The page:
January 13, 2013

Nerdy Quote of the Week

“Isn't it odd how much fatter a book gets when you've read it several times?" Mo had said..."As if something were left between the pages every time you read it. Feelings, thoughts, sounds, smells...and then, when you look at the book again many years later, you find yourself there, too, a slightly younger self, slightly different, as if the book had preserved you like a pressed flower...both strange and familiar.”
― Cornelia Funke, Inkspell

The first book I thought of on reading this passage was Little Women.

How many times, in how many places and circumstances I have read that book! Reading the chapter "Meg Goes to Vanity Fair" always reminds me of the time I read it in a Victorian house that had been made into a doctor's office, the sky gloomy and only occasional sunlight creeping through the windows as I curled up miserably on an antique sofa. A family reunion of adults I mostly didn't know, held in a crowded house on a rainy day is what comes to mind when I read "Camp Lawrence," the irony of that fictional sunny picnic by the river not lost on me as I remember that the conversation we had that day included musings on whether or not the river near our home would flood again.

It soon did and within days I found myself camped out in my recently deceased grandmother's house, laughing about Amy's artistic endeavors and trying to get my bearings. If you open my old paperback copy you can see exactly what page I was on when I was reading in the tub and the shower suddenly turned on with no warning, soaking the pages. Reading about Beth's death always reminds me of the time I tried to read that passage during a break between worksheets in biology and had to fight to keep from crying in class. As I turn the pages I always see my 8th grade self going through that spring, trying to keep my life together as I weathered a flood, packed everything up so that our house could be moved, and lost my only friend. The words bring back days of rollerblading early in the morning before school, my rediscovery of dolls and paperdolls, the ballet classes that were never long enough for me, and of course, lots of hours of homework.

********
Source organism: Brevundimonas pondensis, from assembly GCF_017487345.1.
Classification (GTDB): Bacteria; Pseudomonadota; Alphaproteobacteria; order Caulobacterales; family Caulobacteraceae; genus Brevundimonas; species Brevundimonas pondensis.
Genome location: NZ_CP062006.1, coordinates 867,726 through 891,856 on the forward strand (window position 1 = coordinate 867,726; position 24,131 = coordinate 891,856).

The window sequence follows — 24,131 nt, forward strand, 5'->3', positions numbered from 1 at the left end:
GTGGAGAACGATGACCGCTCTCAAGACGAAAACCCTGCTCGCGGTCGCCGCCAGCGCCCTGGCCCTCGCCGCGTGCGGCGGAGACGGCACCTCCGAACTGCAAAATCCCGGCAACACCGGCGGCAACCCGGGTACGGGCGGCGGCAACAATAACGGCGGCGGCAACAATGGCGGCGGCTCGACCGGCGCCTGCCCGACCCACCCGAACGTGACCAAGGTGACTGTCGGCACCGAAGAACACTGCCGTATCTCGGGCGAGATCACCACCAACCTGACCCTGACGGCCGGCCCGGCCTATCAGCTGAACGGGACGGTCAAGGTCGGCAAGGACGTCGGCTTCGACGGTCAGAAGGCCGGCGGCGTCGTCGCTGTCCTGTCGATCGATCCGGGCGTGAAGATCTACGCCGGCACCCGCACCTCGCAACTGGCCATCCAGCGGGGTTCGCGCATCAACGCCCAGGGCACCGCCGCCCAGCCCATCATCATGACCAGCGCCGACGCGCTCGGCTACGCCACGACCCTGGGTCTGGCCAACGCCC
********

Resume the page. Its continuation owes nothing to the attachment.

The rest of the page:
It is true; what you do when you read a book somehow becomes part of the book, and when you reread it your past self will be waiting for you.

What book preserves a past self for you? Please tell me in the comments!

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